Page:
Yearly Archives: 2019

A Political Update

I am asked often to give my take on current American and global events and trends. I work hard to resist merely reacting to the latest vulgar Presidential tweet or utopian fantasy of socialist candidates. I work hard to cultivate conversations and explore differences with kindness, love and thoughtfulness. Regardless of intention, I find some folks (on all sides) angry that I do not approve of their ideas. Sometimes I am accused of not listening when I simply disagree with the arguments presented.

Here are some first thoughts on key issues:

  • No one is addressing the serious federal, state, and local budget crises that continue indebting future generations.
  • Our 24/7 data-age makes reflection challenging…it is easier to accuse and lamely retract than research carefully and offer tentative conclusions adjusted by evidence.
  • There are no impeachable offenses uncovered by current investigations: just highly partisan inferences. Best solution? Win at the ballot box.
  • Gender confusion is destroying our shared sense of human identity and causing deeper harms that some well-meaning folks intend. Behind the curtain of some groups, there is a deep hatred of the biological family with the nuclear bond of Mom-Dad-Child(ren).
  • Political correctness and hair-trigger emotional insecurities threaten the true intent of the First Amendment: we must live peaceably with deep differences, not silence voices we dislike.
  • Economic and social justice are not achieved with more government money and programs: access, equity, opportunity, and relationships (along with reasonable ethical oversight) are all part of liberating people from despair and poverty.
  • Israel is a gift to the world. Every time a crazed mob chants, “From the Rover to the Sea, Palestine will be free!” it is a call for elimination of the only democracy in the region and ultimately extermination of the Jews.

I will share more soon. For now, I urge my readers to reflect before reacting, pray for your persecutors, and engage in deep self-examination. I see hopeful signs of an awakening as we each know that today’s discipline in tomorrow’s destiny.

Choosing a Divergent Path: Wisdom in a World Gone Mad

We are inundated with loud voices clamoring for emotional reactions. In contrast, followers of Jesus are invited to hear the voice of the Good Shepherd and choose loving obedience. Let’s take time to still our hearts, listen deeply, and love wisely.

We do not live in the best or worst of times…but in the most instantaneous information moment of history. Our conflicts are not new, but much more immediate and our responses are often unreflective. We can shun vulgarity. We can choose intercession for those who disagree. And we can recognize that power itself is an addiction affecting every part of the political spectrum.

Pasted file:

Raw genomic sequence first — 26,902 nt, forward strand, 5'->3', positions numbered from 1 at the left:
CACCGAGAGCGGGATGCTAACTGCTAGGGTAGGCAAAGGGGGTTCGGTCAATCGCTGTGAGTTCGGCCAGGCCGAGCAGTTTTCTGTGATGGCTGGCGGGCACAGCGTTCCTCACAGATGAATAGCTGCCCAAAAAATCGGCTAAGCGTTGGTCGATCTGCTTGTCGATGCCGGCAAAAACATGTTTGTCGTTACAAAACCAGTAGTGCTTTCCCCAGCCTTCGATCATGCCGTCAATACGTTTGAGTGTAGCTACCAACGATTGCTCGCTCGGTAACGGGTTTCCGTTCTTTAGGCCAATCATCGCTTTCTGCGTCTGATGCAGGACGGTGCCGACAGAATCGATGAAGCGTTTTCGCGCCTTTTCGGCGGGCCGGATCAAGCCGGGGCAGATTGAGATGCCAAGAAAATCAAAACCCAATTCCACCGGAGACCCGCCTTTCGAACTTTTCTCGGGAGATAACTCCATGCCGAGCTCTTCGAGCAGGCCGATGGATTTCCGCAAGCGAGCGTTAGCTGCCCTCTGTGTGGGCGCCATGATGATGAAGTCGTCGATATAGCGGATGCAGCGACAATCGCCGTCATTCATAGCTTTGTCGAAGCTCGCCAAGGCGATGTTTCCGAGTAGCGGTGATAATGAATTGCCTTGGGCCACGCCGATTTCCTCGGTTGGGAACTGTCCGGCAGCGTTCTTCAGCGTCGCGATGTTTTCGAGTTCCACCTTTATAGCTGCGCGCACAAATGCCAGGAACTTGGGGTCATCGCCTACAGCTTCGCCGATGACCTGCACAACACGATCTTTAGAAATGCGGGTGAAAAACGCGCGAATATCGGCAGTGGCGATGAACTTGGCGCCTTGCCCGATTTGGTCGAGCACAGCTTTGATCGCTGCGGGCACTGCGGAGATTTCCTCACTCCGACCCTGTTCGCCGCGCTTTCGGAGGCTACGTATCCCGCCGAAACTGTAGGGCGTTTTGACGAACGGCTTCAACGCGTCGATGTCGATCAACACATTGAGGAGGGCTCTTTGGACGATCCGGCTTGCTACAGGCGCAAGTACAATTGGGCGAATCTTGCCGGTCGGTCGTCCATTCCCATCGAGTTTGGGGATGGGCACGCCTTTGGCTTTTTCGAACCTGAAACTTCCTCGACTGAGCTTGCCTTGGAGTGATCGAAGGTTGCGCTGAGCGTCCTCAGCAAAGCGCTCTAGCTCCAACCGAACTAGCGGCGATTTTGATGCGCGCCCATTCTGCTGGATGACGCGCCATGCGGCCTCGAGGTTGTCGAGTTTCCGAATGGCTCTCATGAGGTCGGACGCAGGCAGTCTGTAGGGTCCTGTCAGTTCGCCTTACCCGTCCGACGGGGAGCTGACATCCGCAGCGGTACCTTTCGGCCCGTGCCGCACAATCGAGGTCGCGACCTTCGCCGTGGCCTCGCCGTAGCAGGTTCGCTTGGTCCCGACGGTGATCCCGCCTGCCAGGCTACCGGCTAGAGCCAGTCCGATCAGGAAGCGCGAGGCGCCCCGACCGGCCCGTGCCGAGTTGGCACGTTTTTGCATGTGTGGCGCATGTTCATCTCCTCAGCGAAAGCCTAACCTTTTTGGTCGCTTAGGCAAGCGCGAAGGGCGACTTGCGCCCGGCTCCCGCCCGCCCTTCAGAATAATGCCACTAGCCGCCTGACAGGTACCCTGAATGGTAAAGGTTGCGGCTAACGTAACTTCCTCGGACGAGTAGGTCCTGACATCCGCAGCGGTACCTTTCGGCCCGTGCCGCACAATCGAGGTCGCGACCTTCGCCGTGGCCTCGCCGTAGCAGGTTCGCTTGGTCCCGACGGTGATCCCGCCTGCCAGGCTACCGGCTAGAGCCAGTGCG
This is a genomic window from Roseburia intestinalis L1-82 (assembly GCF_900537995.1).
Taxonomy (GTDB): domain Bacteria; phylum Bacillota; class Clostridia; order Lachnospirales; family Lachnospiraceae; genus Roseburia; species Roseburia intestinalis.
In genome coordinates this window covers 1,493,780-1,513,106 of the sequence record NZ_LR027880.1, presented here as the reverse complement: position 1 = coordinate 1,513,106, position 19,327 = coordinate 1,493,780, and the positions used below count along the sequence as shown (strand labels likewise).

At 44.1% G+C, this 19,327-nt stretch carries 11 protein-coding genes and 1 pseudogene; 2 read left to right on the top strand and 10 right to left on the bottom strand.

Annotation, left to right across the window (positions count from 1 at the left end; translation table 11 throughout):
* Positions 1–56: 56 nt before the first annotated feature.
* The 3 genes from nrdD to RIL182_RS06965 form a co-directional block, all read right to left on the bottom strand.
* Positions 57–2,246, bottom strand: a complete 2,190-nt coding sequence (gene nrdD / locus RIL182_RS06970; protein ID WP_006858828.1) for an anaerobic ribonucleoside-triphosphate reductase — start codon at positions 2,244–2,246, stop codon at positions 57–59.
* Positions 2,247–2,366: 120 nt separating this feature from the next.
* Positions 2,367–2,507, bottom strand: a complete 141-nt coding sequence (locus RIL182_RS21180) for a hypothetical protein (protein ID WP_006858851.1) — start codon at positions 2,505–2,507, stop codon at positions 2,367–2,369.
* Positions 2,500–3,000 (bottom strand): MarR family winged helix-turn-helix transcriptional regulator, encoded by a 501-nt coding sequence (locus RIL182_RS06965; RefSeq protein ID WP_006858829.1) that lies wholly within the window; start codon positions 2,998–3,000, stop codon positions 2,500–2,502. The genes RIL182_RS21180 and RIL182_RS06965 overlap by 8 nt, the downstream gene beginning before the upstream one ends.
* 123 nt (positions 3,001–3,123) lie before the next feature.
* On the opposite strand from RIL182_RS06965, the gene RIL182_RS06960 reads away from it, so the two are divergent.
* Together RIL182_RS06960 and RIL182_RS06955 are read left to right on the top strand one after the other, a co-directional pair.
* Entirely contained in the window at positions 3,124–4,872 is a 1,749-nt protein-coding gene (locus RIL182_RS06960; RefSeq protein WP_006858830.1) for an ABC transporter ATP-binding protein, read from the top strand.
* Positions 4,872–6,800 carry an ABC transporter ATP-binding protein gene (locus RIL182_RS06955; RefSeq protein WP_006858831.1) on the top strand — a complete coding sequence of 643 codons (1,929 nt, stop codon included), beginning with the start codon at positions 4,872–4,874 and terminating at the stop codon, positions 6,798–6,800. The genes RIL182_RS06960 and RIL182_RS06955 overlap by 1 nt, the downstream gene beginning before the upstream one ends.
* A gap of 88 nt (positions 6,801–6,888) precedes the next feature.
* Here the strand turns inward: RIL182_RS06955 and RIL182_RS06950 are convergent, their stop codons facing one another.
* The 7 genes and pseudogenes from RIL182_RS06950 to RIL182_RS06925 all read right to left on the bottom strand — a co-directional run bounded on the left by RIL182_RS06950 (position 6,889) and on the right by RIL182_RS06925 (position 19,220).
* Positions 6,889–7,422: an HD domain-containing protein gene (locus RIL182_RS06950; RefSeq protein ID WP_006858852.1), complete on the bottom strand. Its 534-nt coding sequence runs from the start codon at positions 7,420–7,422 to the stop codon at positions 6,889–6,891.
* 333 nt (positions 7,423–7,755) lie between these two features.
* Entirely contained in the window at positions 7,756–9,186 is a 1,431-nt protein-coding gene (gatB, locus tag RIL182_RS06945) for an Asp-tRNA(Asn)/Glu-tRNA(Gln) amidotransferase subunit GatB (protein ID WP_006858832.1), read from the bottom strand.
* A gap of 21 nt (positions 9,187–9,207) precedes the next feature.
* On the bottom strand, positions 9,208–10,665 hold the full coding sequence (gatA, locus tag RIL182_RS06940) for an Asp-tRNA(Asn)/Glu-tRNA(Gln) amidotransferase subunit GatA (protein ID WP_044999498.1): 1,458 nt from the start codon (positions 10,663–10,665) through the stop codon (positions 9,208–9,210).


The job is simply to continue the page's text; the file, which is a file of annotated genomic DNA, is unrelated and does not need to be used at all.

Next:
Forgiveness often sparks revival in persons and communities. Without pretending about our real pain or excusing transgression, what if we let go of the rap sheet that we keep against ourselves and others and truly forgive? And when we bless those who frustrate us most, we are liberated, and a new future opens to us.

An antidote for our epidemic and anger: In the spirit of St. Francis of Assisi, we can meet every insult with blessing, every denial of truth with love and truth, arrogance with humility, and intolerance with civil discourse. And let’s respond to emotionalism and incipient Orwellian controls with careful thought and affirmation of liberty rooted in virtue. Systemic issues of class, gender, and race must be exposed…and overcome with love, relationships, and wisdom. Protest is one step…and practical, sacrificial action for others moves our vision of shalom forward. This is more than being nice and it is not passive. Living in the opposite spirit of our age of insults and vulgarity is a courageous spiritual posture. 

Navigating Unfairness in Life and Work

A sense of justice is hard-wired into the human psyche. Without training, a three-year-old will say, “Unfair!” We are rightly outraged at abuse, prejudice, and violence. But what about the more daily, subtle ways unfairness comes into our lives?

A colleague and I sat down with a leader and shared some of our creative thinking for a new product. We were met with condescension and kindness and the meeting ended well. A year later, we discovered that our ideas had been rebranded, and met with public favor!

Our first responses were incredulity, anger, and resignation. It was maddening to see another get credit and our efforts be ignored. We both thought, “Self-denial is hard when he advances, and we are ignored.”

It is frustrating when others are celebrated, and we feel unheard and unseen. Our first reactions are not yet sins. The next moments determine whether we wallow in self-pity or cultivate godly character. When unfairness happens, our hidden religiosity comes to the surface.

Three insights help us endure these moments. First, remembering God’s mercy in our lives helps us extend grace when life is unfair (Rom. 12:9-21). Second, we ultimately work for One Master, who will reward more lavishly that human leaders (Col. 3:17-25). Finally, God uses these moments for our transformation (Rom. 8:28-39).

Life will be unfair. But we can turn our circumstances into character development and wisdom. We do not celebrate victimhood; however, we can refuse to wallow in commiseration and chose the high road of forgiveness.